Psalm 16

Psalm 16[a]

God the Supreme Good

1 A miktam[b] of David.

Protect me, O God,
for in you I take refuge.
2 I say to the Lord, “You are my Lord;
I have no good apart from you.”
3 As for the saints[c] who are in the land,
they are the noble ones,
and in them there is all my delight.
4 Those who chase after other gods
only multiply their sorrows.
Never will I pour out libations of blood to them,
nor will I take up their names[d] on my lips.
5 O Lord, you are my allotted portion and my cup;[e]
you have made my lot secure.
6 The boundary lines have established a pleasant site for me;
I have truly received a wonderful inheritance.
7 I bless the Lord who offers me counsel;
even during the night my heart instructs me.
8 I keep the Lord always before me,
for with him at my right hand
I will never fall.
9 [f]Therefore, my heart is glad
and my soul rejoices;
my body too is filled with confidence.
10 For you will not abandon me to the netherworld
or allow your Holy One[g] to suffer corruption.
11 You will show me the path to life;
you will fill me with joy in your presence
and everlasting delights at your right hand.

Footnotes

  1. Psalm 16:1 A prayer for safekeeping, pleading for the Lord’s protection against the threat of death. It could also be called a psalm of trust. This psalm prepares the way for belief in an everlasting life with God. And it is easy to see how early Christian preachers could understand the final verses as a detailed prophecy of the Resurrection of Christ (Acts 2:24-28; 13:25).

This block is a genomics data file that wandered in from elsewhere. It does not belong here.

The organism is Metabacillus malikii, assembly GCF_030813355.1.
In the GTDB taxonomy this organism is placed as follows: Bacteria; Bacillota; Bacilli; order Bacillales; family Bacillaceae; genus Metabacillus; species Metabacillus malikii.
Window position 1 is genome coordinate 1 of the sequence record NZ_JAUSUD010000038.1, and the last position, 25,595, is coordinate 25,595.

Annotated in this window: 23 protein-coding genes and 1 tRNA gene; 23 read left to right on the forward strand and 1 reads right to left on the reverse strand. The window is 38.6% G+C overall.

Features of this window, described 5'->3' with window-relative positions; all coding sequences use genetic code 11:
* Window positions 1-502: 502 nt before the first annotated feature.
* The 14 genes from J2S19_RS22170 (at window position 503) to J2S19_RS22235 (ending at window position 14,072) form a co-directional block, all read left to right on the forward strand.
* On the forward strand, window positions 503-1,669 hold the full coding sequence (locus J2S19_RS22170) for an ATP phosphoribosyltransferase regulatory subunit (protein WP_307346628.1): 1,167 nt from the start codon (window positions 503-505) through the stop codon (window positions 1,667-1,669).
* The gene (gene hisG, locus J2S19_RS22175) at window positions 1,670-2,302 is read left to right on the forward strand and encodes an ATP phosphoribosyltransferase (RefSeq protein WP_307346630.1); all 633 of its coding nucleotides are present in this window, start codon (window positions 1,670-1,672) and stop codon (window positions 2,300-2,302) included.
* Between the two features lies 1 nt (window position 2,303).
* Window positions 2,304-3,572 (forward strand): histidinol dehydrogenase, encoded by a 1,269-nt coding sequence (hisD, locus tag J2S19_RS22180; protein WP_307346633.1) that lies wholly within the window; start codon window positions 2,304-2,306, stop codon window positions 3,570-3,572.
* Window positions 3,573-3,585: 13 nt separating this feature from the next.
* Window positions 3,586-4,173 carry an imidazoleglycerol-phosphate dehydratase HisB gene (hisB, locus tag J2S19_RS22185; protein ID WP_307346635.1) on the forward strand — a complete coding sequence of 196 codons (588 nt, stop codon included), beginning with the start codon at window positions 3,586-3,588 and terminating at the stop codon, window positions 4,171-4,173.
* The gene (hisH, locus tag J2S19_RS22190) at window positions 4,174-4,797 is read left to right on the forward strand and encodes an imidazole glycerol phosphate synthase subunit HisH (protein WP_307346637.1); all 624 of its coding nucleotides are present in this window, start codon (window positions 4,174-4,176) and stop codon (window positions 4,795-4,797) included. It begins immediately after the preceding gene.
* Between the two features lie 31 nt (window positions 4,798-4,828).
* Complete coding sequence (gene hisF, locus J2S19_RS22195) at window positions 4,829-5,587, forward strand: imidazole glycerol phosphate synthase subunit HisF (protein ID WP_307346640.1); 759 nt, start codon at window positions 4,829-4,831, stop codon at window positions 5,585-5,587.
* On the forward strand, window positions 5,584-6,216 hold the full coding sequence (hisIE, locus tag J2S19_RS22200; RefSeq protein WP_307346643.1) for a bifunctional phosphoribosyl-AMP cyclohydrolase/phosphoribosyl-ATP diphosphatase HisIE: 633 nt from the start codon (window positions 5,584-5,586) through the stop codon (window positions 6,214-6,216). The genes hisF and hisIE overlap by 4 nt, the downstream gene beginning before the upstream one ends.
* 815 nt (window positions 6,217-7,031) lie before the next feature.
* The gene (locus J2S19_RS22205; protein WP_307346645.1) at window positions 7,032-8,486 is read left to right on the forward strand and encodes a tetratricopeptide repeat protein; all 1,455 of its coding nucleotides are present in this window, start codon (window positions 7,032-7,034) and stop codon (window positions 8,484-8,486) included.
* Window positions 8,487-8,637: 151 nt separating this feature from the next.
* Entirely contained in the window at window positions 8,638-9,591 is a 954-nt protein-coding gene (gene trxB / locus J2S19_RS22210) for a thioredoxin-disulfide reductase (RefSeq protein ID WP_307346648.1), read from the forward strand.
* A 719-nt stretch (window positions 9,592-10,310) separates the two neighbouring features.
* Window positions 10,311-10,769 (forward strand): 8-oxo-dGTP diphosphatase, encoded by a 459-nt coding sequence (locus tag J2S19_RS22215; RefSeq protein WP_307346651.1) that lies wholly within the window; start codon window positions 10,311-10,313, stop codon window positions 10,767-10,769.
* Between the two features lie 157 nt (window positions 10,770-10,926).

This psalm is in a special way the prayer of those who have “chosen God” in one or other form of consecrated life. Rarely has the joy of a life lived in the presence of God been expressed with such enthusiasm. The wonder felt penetrates to the innermost being of the believer (that is, the “heart,” which for the ancients was the seat of one’s thoughts as well as desires and affections).
  2. Psalm 16:1 Miktam: its meaning is unknown. Some translate it as “song” or “poem”; others suggest that it means “in a low voice.”
  3. Psalm 16:3 Another possible translation is: “As for the gods who are in the land / and the lofty ones, / I take no delight in them.” Saints: i.e., the godly who live on earth as opposed to the angelic beings who are heavenly. See notes on Pss 4:4; 34:10.
  4. Psalm 16:4 Take up their names: that is, appeal to or worship them (see Jos 23:7).
  5. Psalm 16:5 Cup: a metaphor referring to what the host offers his guests to drink. To the righteous the Lord offers a cup of blessings (see Ps 23:5) or salvation (see Ps 116:13), but he makes the wicked drink from a cup of wrath (see Jer 25:15; Rev 14:10; 16:19).
  6. Psalm 16:9 The Lord, in whom the psalmist takes refuge, wills life for him (hence he has made known to him the path of life, v. 11) and will not abandon him to the grave, even though “heart and . . . flesh fail” (Ps 73:26). But implicit in these words of assurance (if not actually explicit) is the confidence that, with the Lord as his refuge, even the grave cannot rob him of life (see Pss 17:15; 73:24). If this could be said of David, how much more of David’s promised Son! So Peter quotes verses 8-11 and declares that with these words David prophesied of Christ and his Resurrection (Acts 2:25-28; see Paul’s similar use of v. 10b in Acts 13:35). Heart: see note on Ps 4:8.
  7. Psalm 16:10 Holy One: the reference is first of all to David, but the psalm is ultimately fulfilled in Christ.

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